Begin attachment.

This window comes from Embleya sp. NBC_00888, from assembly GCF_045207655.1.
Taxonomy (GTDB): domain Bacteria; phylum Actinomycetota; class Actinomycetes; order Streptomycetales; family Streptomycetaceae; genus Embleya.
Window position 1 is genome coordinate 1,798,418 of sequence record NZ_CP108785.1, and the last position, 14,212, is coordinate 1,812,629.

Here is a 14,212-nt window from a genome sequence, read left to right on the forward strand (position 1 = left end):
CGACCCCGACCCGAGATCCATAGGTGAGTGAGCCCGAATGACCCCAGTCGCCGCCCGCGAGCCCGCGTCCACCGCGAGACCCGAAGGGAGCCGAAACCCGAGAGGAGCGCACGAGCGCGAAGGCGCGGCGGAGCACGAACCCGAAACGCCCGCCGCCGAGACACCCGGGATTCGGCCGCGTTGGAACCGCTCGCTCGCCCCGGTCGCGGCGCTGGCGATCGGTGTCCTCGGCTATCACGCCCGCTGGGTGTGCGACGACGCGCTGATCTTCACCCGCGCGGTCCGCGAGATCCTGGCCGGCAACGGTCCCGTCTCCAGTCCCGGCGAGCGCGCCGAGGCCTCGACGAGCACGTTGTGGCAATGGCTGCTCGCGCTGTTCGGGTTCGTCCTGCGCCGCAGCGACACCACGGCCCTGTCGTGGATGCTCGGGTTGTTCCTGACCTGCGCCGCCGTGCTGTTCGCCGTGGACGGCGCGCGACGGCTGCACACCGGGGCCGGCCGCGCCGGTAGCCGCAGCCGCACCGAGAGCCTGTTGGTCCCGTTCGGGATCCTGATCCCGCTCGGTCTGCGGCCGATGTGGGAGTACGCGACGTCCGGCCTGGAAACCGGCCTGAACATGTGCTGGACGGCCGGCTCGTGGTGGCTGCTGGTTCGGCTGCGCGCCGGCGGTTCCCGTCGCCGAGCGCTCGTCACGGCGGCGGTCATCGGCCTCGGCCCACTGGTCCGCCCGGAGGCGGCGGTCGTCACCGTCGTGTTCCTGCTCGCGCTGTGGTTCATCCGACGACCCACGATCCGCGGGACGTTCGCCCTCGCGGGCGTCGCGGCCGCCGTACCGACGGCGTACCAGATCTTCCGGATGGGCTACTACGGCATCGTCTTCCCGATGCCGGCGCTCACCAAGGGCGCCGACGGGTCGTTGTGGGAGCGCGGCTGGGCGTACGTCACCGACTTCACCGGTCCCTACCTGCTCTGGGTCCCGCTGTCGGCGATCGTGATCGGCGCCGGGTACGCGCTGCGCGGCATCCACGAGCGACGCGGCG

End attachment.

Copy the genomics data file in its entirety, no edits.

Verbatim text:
This window comes from Embleya sp. NBC_00888, from assembly GCF_045207655.1.
Taxonomy (GTDB): domain Bacteria; phylum Actinomycetota; class Actinomycetes; order Streptomycetales; family Streptomycetaceae; genus Embleya.
Window position 1 is genome coordinate 1,798,418 of sequence record NZ_CP108785.1, and the last position, 14,212, is coordinate 1,812,629.

Here is a 14,212-nt window from a genome sequence, read left to right on the forward strand (position 1 = left end):
CGACCCCGACCCGAGATCCATAGGTGAGTGAGCCCGAATGACCCCAGTCGCCGCCCGCGAGCCCGCGTCCACCGCGAGACCCGAAGGGAGCCGAAACCCGAGAGGAGCGCACGAGCGCGAAGGCGCGGCGGAGCACGAACCCGAAACGCCCGCCGCCGAGACACCCGGGATTCGGCCGCGTTGGAACCGCTCGCTCGCCCCGGTCGCGGCGCTGGCGATCGGTGTCCTCGGCTATCACGCCCGCTGGGTGTGCGACGACGCGCTGATCTTCACCCGCGCGGTCCGCGAGATCCTGGCCGGCAACGGTCCCGTCTCCAGTCCCGGCGAGCGCGCCGAGGCCTCGACGAGCACGTTGTGGCAATGGCTGCTCGCGCTGTTCGGGTTCGTCCTGCGCCGCAGCGACACCACGGCCCTGTCGTGGATGCTCGGGTTGTTCCTGACCTGCGCCGCCGTGCTGTTCGCCGTGGACGGCGCGCGACGGCTGCACACCGGGGCCGGCCGCGCCGGTAGCCGCAGCCGCACCGAGAGCCTGTTGGTCCCGTTCGGGATCCTGATCCCGCTCGGTCTGCGGCCGATGTGGGAGTACGCGACGTCCGGCCTGGAAACCGGCCTGAACATGTGCTGGACGGCCGGCTCGTGGTGGCTGCTGGTTCGGCTGCGCGCCGGCGGTTCCCGTCGCCGAGCGCTCGTCACGGCGGCGGTCATCGGCCTCGGCCCACTGGTCCGCCCGGAGGCGGCGGTCGTCACCGTCGTGTTCCTGCTCGCGCTGTGGTTCATCCGACGACCCACGATCCGCGGGACGTTCGCCCTCGCGGGCGTCGCGGCCGCCGTACCGACGGCGTACCAGATCTTCCGGATGGGCTACTACGGCATCGTCTTCCCGATGCCGGCGCTCACCAAGGGCGCCGACGGGTCGTTGTGGGAGCGCGGCTGGGCGTACGTCACCGACTTCACCGGTCCCTACCTGCTCTGGGTCCCGCTGTCGGCGATCGTGATCGGCGCCGGGTACGCGCTGCGCGGCATCCACGAGCGACGCGGCG